We agreed that I would be doing the service demo and I was happy to do it. But I’d be lying if I said I didn’t feel the pressure. I didn’t want to let the team down. 

So I forced myself to do dry runs of the demo. I sent optional meeting invitations to my team and others including content designers on related projects and design folks at dxw. I could practise saying what I needed to in front of a less scary audience, and use people’s feedback to refine what I presented. 

Grimacing through the dread, and getting my practice runs in, helped me feel more confident. I rambled less, included more user needs and told a more comprehensive story. 

Although that’s what worked for me, it’s not a one-size-fits-all-situation. As long as you’re collaborating and working through the presentation as a team to agree on timing and content, prepare however you need to. 

Some of my excellent colleagues have started thinking about how to support new dxw-ers going through service assessments. The plan is to have regular introductory training, a support Slack channel, and assessment guidance by discipline. I was able to lean on my colleagues for advice and feedback while preparing for my assessment, but this structured approach sounds like it could really help future newbies.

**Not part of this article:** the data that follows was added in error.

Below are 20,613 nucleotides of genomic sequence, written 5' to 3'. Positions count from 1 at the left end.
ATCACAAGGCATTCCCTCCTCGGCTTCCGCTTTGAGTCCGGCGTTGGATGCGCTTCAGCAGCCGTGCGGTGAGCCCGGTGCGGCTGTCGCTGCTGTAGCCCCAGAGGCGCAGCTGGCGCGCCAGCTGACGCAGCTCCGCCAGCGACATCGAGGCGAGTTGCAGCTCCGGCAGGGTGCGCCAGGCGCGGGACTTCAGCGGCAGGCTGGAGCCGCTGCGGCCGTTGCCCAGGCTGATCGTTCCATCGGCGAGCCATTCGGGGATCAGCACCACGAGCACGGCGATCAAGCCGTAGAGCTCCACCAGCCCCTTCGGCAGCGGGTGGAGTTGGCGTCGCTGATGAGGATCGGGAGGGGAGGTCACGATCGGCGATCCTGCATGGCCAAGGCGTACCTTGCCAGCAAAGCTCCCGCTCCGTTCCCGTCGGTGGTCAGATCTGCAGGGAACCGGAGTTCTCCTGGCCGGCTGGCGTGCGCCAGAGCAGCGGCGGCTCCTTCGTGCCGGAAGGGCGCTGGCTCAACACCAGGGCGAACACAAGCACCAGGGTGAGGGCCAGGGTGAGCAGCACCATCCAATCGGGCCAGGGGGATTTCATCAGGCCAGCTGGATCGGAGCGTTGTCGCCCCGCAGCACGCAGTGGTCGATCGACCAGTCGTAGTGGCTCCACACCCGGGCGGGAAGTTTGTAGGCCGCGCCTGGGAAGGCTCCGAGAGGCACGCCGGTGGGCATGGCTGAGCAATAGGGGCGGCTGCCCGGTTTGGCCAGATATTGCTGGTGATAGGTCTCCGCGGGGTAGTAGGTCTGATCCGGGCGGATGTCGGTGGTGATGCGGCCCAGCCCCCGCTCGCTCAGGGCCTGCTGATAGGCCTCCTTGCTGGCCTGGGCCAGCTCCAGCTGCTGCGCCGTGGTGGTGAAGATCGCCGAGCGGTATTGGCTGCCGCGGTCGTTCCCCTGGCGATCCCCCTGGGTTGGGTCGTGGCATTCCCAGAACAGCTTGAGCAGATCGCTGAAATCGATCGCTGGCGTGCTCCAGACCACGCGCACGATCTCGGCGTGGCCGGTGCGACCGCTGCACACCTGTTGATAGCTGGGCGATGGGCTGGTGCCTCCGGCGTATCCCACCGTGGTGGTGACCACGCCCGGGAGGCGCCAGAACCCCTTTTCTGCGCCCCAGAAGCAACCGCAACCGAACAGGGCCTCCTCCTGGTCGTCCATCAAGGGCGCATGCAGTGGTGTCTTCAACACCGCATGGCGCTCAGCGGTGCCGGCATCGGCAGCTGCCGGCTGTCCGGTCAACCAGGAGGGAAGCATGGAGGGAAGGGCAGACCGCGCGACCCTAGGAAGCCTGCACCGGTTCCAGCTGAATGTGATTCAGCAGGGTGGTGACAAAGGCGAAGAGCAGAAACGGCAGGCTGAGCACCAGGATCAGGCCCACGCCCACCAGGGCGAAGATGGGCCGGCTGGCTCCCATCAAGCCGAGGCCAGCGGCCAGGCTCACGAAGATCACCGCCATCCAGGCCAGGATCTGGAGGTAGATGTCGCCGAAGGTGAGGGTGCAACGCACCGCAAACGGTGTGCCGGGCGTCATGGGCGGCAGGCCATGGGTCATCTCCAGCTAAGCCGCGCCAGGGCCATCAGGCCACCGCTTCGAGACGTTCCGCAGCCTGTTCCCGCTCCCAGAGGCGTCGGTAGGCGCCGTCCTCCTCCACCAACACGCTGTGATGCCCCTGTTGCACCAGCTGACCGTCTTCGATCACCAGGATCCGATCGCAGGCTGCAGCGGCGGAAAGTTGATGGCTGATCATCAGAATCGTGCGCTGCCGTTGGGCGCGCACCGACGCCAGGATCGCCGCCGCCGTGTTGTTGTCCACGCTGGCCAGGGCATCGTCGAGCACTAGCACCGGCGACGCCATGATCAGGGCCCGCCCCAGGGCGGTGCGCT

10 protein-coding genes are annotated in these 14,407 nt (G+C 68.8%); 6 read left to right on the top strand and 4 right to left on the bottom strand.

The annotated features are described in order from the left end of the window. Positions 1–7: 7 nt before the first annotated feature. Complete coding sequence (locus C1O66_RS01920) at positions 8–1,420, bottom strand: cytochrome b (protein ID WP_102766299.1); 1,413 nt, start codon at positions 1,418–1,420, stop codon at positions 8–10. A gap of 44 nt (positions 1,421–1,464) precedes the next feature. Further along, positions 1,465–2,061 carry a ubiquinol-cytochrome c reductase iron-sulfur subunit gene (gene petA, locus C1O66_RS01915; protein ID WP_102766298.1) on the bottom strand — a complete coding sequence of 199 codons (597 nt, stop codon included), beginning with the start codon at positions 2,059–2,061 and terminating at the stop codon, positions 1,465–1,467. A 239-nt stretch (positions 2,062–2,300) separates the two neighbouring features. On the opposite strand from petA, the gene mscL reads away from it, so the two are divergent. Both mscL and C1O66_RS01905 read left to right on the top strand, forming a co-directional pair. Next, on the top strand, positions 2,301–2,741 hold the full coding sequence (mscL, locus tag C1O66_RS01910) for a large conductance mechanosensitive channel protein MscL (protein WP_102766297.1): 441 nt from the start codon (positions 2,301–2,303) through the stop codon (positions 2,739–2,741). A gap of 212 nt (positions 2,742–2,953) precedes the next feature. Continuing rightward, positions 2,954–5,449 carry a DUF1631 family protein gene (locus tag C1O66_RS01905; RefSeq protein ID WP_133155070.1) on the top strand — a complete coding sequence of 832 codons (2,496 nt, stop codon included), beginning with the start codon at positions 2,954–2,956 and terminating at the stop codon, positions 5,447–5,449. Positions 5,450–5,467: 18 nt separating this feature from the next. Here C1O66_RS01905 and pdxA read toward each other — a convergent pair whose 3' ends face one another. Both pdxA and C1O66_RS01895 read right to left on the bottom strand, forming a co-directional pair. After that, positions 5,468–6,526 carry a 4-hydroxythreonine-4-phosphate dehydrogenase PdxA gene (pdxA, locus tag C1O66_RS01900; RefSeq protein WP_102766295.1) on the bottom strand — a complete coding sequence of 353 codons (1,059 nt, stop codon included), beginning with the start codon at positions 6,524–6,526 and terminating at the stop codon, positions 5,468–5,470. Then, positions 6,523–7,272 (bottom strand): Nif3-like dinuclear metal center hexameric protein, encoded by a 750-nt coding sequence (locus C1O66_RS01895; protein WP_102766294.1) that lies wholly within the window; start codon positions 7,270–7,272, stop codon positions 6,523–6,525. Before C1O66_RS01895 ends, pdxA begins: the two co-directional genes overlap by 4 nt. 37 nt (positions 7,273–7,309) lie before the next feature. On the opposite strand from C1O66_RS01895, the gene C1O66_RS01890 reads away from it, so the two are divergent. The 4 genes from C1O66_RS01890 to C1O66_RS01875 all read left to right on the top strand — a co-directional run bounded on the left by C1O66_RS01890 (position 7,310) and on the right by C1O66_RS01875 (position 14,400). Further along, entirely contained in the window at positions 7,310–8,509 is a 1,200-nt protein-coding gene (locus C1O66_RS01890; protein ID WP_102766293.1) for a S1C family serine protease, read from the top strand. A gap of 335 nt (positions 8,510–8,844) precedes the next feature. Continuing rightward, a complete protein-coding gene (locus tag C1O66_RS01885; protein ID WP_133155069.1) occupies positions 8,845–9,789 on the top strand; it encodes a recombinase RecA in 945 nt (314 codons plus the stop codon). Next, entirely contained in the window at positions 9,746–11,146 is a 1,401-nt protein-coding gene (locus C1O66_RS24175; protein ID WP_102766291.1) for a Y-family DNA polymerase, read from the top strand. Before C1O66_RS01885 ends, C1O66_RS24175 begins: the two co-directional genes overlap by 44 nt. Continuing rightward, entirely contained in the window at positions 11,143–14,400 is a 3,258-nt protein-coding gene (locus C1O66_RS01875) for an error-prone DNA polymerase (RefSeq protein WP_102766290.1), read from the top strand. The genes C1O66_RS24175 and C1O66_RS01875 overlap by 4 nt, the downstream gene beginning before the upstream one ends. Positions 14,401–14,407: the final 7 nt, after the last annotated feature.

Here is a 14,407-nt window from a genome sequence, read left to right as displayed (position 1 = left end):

It’s not about you

I guess you could say that as far as the assessors are concerned, you’ve made decisions as a team. There’s no contestant elimination. No investigation to find out who the weakest link is. Whether the outcome is ‘met’ or ‘not met’, it’s an outcome for the service and the whole team. 

Let’s say you end up getting feedback about something you were mainly responsible for. After getting over the slight sting of having missed something, however small it was, I was grateful that someone caught it for us. Especially as it will make it easier for people to use the service.

The assessors understand the complexities involved in building services and their job is to make sure they meet the standard. That’s all the assessment is about. 

A reassessment is not the end of the world

Let’s talk about what happens when the less favourable outcome happens. What then?

The Service Standard says that ‘not met’ does not mean failure but people still say “failed” because I guess that’s how it can feel. 

I’ll admit that I may have let out a groan at the thought of preparing for another assessment. Especially when other dxw colleagues were celebrating their well deserved ‘met’ outcome around the same time. My team will need to implement the assessors’ recommendations, such as documenting more changes in design histories to show that we’re iterating frequently. I’ll also need to mentally prepare again. 

But I think we’d be sabotaging ourselves if all we take away from the experience is that we “failed”. To me, the service assessment was a helpful checkpoint. It forced us to step back from the day-to-day tickets and gave us some reminders we arguably needed. 

Since the assessment, we’ve used the report to refine some of our processes and reshuffle our priorities. Our service will be better now. I’ll remind myself of all the positive things the assessors were impressed by and take comfort in the fact that I’m much more ready for the next one.